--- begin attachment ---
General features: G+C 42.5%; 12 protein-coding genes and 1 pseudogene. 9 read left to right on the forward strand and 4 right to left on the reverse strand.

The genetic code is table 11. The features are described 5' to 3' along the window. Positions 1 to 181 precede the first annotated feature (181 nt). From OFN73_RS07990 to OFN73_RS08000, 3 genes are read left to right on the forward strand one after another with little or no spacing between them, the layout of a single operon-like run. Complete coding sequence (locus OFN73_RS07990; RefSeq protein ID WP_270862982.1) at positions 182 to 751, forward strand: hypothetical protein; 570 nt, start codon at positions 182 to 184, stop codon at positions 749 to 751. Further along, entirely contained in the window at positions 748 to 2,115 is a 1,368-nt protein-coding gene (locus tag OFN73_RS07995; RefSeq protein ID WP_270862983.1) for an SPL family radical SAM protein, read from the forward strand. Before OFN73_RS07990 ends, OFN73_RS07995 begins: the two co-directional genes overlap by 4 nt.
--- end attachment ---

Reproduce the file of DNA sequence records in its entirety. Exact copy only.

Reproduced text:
General features: G+C 42.5%; 12 protein-coding genes and 1 pseudogene. 9 read left to right on the forward strand and 4 right to left on the reverse strand.

The genetic code is table 11. The features are described 5' to 3' along the window. Positions 1 to 181 precede the first annotated feature (181 nt). From OFN73_RS07990 to OFN73_RS08000, 3 genes are read left to right on the forward strand one after another with little or no spacing between them, the layout of a single operon-like run. Complete coding sequence (locus OFN73_RS07990; RefSeq protein ID WP_270862982.1) at positions 182 to 751, forward strand: hypothetical protein; 570 nt, start codon at positions 182 to 184, stop codon at positions 749 to 751. Further along, entirely contained in the window at positions 748 to 2,115 is a 1,368-nt protein-coding gene (locus tag OFN73_RS07995; RefSeq protein ID WP_270862983.1) for an SPL family radical SAM protein, read from the forward strand. Before OFN73_RS07990 ends, OFN73_RS07995 begins: the two co-directional genes overlap by 4 nt.